From When A Jew Celebrates

On the eighth day after birth, Jewish boys are circumcised. According to the Torah, this ceremony began with Abraham.

Jews made circumcision a special mitzvah, a commandment. Just as Jews took ancient harvest festivals and gave them special religious meaning, so they changed the ancient custom of circumcision and made it a special mark of the Jewish male.

Nor have the Jews ever doubted the importance of circumcision. The ceremony of circumcision is called Berit Milah, from berit meaning "covenant", and milah "circumcision". According to tradition it must take place on the eight day after birth. It can be delayed only if the baby is to weak. In fact, the date is considered so important that it take place even if the eight day falls on Shabbath or Yom Kippur. The circumcision my take place in the hospital, in the synagogue, or at home. Nevertheless, some Jews have it done on any day before the baby leaves the hospital.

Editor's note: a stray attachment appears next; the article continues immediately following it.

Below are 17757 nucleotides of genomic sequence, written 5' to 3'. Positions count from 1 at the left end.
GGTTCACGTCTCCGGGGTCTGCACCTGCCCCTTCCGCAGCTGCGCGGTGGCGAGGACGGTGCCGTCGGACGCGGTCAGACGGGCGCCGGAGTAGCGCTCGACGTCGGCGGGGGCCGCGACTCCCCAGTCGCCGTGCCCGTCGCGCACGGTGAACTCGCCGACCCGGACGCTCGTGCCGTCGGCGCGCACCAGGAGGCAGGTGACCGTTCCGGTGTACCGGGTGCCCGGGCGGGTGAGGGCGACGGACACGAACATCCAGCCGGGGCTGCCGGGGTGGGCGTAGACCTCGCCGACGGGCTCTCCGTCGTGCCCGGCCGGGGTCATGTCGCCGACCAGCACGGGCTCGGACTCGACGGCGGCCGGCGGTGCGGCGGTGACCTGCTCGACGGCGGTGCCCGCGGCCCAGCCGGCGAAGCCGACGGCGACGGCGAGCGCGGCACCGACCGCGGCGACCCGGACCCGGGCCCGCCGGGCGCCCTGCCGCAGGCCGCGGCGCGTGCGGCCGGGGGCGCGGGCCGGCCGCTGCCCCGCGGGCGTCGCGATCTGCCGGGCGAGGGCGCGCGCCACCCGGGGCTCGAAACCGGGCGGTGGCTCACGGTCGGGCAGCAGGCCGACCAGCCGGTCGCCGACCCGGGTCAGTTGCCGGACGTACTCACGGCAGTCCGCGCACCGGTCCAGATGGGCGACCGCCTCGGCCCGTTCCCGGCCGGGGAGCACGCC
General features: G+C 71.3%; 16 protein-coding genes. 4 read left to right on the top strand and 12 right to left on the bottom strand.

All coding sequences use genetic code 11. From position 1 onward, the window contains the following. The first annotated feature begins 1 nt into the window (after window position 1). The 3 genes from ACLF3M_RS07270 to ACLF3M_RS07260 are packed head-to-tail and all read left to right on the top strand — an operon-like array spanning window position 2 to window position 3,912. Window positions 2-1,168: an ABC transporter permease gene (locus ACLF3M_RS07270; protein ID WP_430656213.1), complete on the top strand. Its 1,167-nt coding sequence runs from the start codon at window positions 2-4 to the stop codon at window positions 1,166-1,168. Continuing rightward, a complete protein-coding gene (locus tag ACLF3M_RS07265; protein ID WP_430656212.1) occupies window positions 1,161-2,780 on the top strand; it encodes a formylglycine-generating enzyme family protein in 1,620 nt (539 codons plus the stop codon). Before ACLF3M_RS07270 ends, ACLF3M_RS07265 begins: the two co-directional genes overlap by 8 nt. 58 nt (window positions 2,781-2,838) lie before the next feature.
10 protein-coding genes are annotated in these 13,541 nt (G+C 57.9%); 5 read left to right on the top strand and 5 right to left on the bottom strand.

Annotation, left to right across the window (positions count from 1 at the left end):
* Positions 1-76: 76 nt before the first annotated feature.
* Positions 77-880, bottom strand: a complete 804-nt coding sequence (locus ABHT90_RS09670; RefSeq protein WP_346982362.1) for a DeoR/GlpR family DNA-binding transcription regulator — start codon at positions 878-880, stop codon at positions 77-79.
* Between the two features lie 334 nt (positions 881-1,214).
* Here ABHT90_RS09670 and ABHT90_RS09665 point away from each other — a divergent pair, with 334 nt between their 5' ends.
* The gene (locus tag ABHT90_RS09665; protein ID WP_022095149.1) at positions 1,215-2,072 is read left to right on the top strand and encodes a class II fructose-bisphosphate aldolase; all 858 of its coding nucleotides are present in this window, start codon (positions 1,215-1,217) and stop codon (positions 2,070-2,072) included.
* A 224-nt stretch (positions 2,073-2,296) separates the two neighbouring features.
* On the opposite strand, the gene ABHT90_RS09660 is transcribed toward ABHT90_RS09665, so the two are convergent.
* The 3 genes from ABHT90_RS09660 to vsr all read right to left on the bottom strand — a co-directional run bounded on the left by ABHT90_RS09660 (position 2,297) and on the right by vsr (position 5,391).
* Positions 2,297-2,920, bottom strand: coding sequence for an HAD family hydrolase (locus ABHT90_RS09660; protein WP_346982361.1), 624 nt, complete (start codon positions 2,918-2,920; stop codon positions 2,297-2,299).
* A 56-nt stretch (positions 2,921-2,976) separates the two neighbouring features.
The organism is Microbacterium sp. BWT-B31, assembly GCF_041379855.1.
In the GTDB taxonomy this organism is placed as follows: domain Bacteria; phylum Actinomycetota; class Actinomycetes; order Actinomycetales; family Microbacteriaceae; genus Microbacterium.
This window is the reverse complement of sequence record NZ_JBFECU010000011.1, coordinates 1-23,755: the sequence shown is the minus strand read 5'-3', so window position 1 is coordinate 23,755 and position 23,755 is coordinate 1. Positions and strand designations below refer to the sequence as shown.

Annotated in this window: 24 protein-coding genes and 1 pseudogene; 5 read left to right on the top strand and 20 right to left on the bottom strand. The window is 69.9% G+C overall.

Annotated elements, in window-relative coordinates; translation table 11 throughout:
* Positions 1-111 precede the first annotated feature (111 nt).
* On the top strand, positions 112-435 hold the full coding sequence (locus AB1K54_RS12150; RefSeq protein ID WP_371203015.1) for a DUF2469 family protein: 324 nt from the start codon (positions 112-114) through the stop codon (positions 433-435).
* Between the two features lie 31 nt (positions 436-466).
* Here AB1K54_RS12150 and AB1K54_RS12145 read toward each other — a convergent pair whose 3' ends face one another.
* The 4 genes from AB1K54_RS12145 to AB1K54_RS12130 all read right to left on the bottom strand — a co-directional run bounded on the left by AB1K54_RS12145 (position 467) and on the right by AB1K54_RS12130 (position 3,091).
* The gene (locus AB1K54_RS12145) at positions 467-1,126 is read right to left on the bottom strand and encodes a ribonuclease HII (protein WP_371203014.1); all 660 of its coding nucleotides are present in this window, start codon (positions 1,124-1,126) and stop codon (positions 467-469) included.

Circumcision is a minor operation. It is done by a man called - a Mohel - who has been trained in this procedure. It is some times done by a Jewish surgeon, a rabbi present. A traditional Berit Milah involves the whole family, but four people are most important -in addition to the baby. Three of the four are physically present at the ceremony- the godmother the godfather, and the Mohel. The fourth, the prophet Elijah, is there in spirit. At a traditional Berit Milah there is even an empty chair left for Elijah.

First Born